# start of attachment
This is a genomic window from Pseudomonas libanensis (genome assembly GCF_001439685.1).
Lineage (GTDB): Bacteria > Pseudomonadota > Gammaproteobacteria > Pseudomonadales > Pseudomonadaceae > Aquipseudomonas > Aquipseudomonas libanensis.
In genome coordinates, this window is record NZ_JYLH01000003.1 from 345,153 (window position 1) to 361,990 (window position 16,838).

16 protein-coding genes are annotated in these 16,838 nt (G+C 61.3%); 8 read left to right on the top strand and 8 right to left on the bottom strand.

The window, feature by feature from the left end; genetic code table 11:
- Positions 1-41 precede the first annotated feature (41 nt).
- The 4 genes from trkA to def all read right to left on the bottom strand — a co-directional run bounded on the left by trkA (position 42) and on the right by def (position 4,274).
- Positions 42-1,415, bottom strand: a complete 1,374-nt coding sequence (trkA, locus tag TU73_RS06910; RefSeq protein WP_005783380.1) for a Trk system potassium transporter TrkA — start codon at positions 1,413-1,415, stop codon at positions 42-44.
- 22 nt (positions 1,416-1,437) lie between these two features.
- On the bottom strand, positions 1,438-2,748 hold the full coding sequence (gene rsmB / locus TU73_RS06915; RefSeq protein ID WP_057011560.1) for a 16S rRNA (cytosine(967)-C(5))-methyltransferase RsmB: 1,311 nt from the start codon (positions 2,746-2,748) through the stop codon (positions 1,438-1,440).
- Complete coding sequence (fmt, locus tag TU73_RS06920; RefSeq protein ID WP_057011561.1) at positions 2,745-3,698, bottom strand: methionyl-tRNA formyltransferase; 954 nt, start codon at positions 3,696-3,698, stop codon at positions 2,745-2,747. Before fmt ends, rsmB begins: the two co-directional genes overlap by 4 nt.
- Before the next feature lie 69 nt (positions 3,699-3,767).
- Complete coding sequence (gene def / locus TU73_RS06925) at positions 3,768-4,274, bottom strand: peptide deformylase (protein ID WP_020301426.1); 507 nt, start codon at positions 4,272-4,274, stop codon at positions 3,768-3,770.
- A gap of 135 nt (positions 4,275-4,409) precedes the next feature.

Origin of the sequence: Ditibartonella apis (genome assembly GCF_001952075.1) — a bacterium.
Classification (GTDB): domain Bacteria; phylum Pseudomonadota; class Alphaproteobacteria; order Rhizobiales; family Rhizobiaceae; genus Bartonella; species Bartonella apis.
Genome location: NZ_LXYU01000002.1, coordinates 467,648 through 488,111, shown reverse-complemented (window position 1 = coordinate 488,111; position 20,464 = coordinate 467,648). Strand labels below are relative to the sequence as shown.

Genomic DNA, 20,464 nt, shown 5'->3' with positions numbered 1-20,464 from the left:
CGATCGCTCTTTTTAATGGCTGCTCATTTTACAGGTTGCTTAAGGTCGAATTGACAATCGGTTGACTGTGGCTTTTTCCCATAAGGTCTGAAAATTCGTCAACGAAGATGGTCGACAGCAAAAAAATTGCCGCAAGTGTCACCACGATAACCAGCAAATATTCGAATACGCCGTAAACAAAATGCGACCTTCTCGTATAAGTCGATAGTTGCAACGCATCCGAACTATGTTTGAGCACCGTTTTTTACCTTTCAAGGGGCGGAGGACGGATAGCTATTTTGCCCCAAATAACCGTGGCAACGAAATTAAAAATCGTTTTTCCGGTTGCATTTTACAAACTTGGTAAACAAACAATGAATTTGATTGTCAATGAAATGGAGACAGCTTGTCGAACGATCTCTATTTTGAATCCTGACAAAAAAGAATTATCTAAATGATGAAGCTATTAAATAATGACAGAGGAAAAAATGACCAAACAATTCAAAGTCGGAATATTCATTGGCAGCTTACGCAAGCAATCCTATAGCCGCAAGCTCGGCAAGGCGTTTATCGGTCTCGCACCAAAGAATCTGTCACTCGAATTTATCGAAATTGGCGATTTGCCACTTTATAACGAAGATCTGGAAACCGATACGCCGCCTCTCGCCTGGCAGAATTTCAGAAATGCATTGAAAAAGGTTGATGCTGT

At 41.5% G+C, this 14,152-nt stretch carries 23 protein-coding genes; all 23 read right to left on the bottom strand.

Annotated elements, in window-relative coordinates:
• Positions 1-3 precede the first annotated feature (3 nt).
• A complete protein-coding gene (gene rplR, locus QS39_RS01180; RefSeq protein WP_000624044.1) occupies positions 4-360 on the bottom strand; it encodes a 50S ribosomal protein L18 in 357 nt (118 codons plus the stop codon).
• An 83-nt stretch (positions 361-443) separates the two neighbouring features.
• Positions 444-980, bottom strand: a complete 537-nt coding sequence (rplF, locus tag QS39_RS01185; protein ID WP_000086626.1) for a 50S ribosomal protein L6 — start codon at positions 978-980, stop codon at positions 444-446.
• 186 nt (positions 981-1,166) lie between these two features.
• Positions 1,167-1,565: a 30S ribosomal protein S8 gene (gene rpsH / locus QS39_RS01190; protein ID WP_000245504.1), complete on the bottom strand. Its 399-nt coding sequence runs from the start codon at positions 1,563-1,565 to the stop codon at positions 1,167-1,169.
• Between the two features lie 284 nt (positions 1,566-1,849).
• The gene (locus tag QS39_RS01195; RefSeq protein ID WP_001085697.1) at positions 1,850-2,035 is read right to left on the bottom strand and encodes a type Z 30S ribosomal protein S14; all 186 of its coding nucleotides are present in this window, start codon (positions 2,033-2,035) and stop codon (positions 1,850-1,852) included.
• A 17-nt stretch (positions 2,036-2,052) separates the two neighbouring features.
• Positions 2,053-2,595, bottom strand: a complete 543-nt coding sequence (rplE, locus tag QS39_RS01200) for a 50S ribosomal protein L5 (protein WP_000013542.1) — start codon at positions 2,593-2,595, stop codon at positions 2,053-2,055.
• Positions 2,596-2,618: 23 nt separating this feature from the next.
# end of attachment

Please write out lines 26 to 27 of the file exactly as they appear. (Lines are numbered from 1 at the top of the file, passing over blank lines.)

• 186 nt (positions 981-1,166) lie between these two features.
• Positions 1,167-1,565: a 30S ribosomal protein S8 gene (gene rpsH / locus QS39_RS01190; protein ID WP_000245504.1), complete on the bottom strand. Its 399-nt coding sequence runs from the start codon at positions 1,563-1,565 to the stop codon at positions 1,167-1,169.